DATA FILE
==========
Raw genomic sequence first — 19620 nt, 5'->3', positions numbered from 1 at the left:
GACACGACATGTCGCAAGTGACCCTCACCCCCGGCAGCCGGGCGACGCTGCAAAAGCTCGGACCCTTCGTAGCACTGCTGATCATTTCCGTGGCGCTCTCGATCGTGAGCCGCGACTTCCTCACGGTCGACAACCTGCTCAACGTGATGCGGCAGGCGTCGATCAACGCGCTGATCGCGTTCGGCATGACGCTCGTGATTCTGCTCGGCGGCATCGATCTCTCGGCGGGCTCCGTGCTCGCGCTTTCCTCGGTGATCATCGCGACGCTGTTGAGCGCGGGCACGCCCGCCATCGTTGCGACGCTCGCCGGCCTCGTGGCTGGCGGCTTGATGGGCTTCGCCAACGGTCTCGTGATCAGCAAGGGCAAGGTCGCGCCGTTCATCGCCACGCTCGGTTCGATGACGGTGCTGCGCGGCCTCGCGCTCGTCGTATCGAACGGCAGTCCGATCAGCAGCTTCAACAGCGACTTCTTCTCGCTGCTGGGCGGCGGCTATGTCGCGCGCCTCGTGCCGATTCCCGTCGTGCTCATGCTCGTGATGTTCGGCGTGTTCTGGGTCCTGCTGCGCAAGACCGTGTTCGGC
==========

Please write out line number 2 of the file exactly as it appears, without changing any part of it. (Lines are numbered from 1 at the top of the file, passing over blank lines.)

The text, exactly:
GACACGACATGTCGCAAGTGACCCTCACCCCCGGCAGCCGGGCGACGCTGCAAAAGCTCGGACCCTTCGTAGCACTGCTGATCATTTCCGTGGCGCTCTCGATCGTGAGCCGCGACTTCCTCACGGTCGACAACCTGCTCAACGTGATGCGGCAGGCGTCGATCAACGCGCTGATCGCGTTCGGCATGACGCTCGTGATTCTGCTCGGCGGCATCGATCTCTCGGCGGGCTCCGTGCTCGCGCTTTCCTCGGTGATCATCGCGACGCTGTTGAGCGCGGGCACGCCCGCCATCGTTGCGACGCTCGCCGGCCTCGTGGCTGGCGGCTTGATGGGCTTCGCCAACGGTCTCGTGATCAGCAAGGGCAAGGTCGCGCCGTTCATCGCCACGCTCGGTTCGATGACGGTGCTGCGCGGCCTCGCGCTCGTCGTATCGAACGGCAGTCCGATCAGCAGCTTCAACAGCGACTTCTTCTCGCTGCTGGGCGGCGGCTATGTCGCGCGCCTCGTGCCGATTCCCGTCGTGCTCATGCTCGTGATGTTCGGCGTGTTCTGGGTCCTGCTGCGCAAGACCGTGTTCGGC